The First Ascent of Eiger
The first successful ascent of Eiger took place on August 11, 1858, and was completed by Christian Almer and Peter Bohren guiding Charles Barrington. Barrington wanted to attempt the first ascent up the Matterhorn, but due to a lack of a budget and because he was staying near Eiger, that is the mountain he climbed. This climb was on the west flank of the mountain, not the tricky north face.
The first attempt at climbing Eiger’s north face took place in 1934, but the climbing group only managed to reach a height of 2,900m (9,500 feet). This climb has largely been overshadowed by the earlier 1935 attempt by two German men, Karm Mehringer, and Max Sedlmeyer.
On the first day of their ascent, the weather was poor, but once it cleared up, the duo reached the Eigerwand station, where they decided to stop and create the first bivouac of the journey. A bivouac is a temporary improvised campsite/shelter used by soldiers or people scouting, backpacking, or mountain climbing.
On the second day of the climb, the duo faced lousy weather that saw low clouds and snow on the third night. At this point, avalanches began to happen, a common condition on Eiger’s north face, and the situation became extremely perilous.
One of the horrors of the Eiger is that the entire ascent can be watched in real time from the town below. Unable to help, the observers on the ground watched the two men through the breaks in the weather as they fought their way up the impossible climb.
By the fifth day, Mehringer and Sedlmeyer were seen setting up a bivouac for night five when the weather took a turn for the worst. When the weather cleared several days later, there was no sight of the men.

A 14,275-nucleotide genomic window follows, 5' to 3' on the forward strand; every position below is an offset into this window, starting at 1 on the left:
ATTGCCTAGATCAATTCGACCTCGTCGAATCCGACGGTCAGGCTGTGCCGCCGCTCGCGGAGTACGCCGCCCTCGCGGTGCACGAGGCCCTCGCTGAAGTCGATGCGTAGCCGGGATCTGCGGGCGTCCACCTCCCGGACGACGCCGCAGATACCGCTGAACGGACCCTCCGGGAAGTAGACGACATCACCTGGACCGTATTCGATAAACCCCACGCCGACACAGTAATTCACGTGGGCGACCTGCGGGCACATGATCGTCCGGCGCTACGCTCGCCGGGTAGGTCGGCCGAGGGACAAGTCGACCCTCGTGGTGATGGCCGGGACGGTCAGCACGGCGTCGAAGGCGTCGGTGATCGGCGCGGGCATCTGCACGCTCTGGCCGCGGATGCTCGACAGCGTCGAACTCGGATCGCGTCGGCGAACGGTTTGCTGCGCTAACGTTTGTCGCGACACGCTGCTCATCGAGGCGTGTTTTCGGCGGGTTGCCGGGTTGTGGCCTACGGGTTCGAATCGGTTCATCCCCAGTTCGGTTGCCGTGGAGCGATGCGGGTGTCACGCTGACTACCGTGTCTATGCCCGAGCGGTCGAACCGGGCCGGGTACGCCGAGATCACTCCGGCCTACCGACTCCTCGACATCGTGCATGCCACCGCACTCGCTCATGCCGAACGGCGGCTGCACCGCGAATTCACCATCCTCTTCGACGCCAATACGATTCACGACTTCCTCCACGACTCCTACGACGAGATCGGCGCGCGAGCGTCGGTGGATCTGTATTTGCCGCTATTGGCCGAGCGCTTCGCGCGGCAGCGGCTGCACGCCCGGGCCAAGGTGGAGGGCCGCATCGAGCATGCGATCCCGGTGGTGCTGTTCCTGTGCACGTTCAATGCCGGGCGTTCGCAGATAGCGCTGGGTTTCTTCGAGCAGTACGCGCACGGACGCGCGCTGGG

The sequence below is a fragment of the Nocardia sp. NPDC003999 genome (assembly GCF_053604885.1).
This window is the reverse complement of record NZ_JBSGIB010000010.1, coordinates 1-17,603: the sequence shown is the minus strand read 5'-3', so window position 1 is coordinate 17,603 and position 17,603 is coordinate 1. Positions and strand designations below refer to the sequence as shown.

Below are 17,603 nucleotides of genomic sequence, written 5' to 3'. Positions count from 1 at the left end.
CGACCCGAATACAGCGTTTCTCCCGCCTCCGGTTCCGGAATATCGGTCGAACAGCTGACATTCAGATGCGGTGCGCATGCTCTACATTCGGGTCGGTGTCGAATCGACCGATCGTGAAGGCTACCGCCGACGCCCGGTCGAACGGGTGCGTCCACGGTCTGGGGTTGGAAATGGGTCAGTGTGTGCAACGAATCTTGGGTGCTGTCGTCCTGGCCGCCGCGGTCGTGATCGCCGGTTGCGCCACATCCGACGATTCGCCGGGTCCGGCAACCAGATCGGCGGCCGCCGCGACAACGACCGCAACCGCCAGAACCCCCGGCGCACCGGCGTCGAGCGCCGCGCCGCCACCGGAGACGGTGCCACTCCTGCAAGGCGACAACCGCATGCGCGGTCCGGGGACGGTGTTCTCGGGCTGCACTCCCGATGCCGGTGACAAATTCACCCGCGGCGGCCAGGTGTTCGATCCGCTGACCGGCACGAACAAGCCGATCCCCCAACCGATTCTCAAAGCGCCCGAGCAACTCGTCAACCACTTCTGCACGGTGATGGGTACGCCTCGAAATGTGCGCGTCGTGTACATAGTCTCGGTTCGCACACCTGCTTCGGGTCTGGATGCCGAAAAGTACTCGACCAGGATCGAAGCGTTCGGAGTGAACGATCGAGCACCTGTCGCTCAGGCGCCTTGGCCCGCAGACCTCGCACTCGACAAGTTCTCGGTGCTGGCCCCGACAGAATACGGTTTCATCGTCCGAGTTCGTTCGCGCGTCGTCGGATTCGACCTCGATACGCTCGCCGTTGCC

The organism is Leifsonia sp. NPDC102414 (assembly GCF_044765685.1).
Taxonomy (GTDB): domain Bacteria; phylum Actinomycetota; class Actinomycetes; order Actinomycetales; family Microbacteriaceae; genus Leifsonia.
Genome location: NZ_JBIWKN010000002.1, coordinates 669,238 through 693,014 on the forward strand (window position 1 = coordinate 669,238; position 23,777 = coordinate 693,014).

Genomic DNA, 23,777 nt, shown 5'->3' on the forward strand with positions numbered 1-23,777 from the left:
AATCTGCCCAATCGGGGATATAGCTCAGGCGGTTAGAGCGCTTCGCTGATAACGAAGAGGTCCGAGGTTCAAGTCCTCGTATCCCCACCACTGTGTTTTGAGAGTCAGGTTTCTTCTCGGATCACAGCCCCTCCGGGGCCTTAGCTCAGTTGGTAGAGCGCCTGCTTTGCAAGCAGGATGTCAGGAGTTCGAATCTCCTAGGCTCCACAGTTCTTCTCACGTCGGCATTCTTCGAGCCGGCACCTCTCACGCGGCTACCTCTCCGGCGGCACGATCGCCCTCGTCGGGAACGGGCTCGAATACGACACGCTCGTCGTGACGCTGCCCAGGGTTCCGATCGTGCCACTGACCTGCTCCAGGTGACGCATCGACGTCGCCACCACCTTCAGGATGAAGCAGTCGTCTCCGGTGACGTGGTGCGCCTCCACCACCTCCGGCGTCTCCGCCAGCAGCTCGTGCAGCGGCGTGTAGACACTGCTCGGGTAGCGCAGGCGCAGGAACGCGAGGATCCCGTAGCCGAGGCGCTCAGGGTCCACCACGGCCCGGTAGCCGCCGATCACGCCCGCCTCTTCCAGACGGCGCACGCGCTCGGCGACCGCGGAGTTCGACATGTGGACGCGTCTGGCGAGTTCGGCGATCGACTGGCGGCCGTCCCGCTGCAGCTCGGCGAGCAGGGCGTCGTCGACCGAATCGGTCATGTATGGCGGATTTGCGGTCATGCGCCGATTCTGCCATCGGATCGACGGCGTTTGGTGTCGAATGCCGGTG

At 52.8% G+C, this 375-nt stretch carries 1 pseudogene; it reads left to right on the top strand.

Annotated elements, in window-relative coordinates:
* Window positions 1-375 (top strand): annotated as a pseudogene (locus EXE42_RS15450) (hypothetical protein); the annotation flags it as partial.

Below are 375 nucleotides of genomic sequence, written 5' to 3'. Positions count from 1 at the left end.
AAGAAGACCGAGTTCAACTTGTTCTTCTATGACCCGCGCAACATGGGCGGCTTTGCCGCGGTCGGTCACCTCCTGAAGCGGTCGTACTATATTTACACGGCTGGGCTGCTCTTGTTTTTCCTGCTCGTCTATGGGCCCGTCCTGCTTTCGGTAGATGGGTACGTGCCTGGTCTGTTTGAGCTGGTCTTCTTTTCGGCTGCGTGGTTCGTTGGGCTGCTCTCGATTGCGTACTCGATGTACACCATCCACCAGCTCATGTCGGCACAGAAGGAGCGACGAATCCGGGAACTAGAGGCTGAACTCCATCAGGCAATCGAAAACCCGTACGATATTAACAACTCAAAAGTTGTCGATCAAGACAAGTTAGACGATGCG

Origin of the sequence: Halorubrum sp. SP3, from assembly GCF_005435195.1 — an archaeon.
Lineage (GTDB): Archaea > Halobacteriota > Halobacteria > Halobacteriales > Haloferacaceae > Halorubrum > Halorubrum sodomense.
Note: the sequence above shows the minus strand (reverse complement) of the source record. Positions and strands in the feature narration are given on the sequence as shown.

A German WWI flying ace named Ernst Udet flew around Eiger searching for the missing men; he found Mehringer’s frozen body in an area that has now become known as the “Death Bivouac.” A year later, the body of Max Sedlmeyer was found by his brothers, who were on the mountain searching for the climbers from a disaster that occurred that year.
The 1936 Eiger Disaster
In July 1936, ten climbers from Germany and Austria attempted to climb the north face of Eiger, and the trip was a disaster from day one. Before the climb began, one of the climbers was already dead, killed in a training climb, and as the remaining climbers soldiered on the weather worsened.
After several days, the weather didn’t look like it was going to clear up, and several climbers quit before the trip began. When the weather improved, the four remaining climbers, Andreas Hinterstoisser, Toni Kurz, Edi Rainer, and Will Angerer, set out for the dangerous climb.
During preliminary explorations that took place once the weather cleared at the lowest part of the north face, Hinterstoisser fell 121 feet (37m) but was miraculously not injured. On the second day of the climb, the men experienced a rockfall, and Angerer was hit by a rock just below his shoulder blade and sustained injuries, but the group tried to keep climbing at his request.
On the third day, the group was seen descending the mountain at the Death Bivouac. The group had no choice but to begin their descent because Angerer’s injuries were far worse than initially thought. The group struggled to cross a problematic traverse (now known as Hinterstoisser Traverse), and Hinterstoisser tried for several hours to cross this traverse but could not do it.
On the way up, Hinterstoisser used a sophisticated tension traverse climbing technique. This technique involves a rope fixed tight to the face of the mountain that is kept taut so the climbers can lean on it for balance. The issue was the technique could not be used upon descent, leaving the four climbers trapped on the face.
The group decided to abseil/rappel down from the lower lip of the First Ice Field because a ledge ran along a wall of rock, and if they could reach it, they would have ended up at the Stollenloch entrance to the Eiger train tunnel.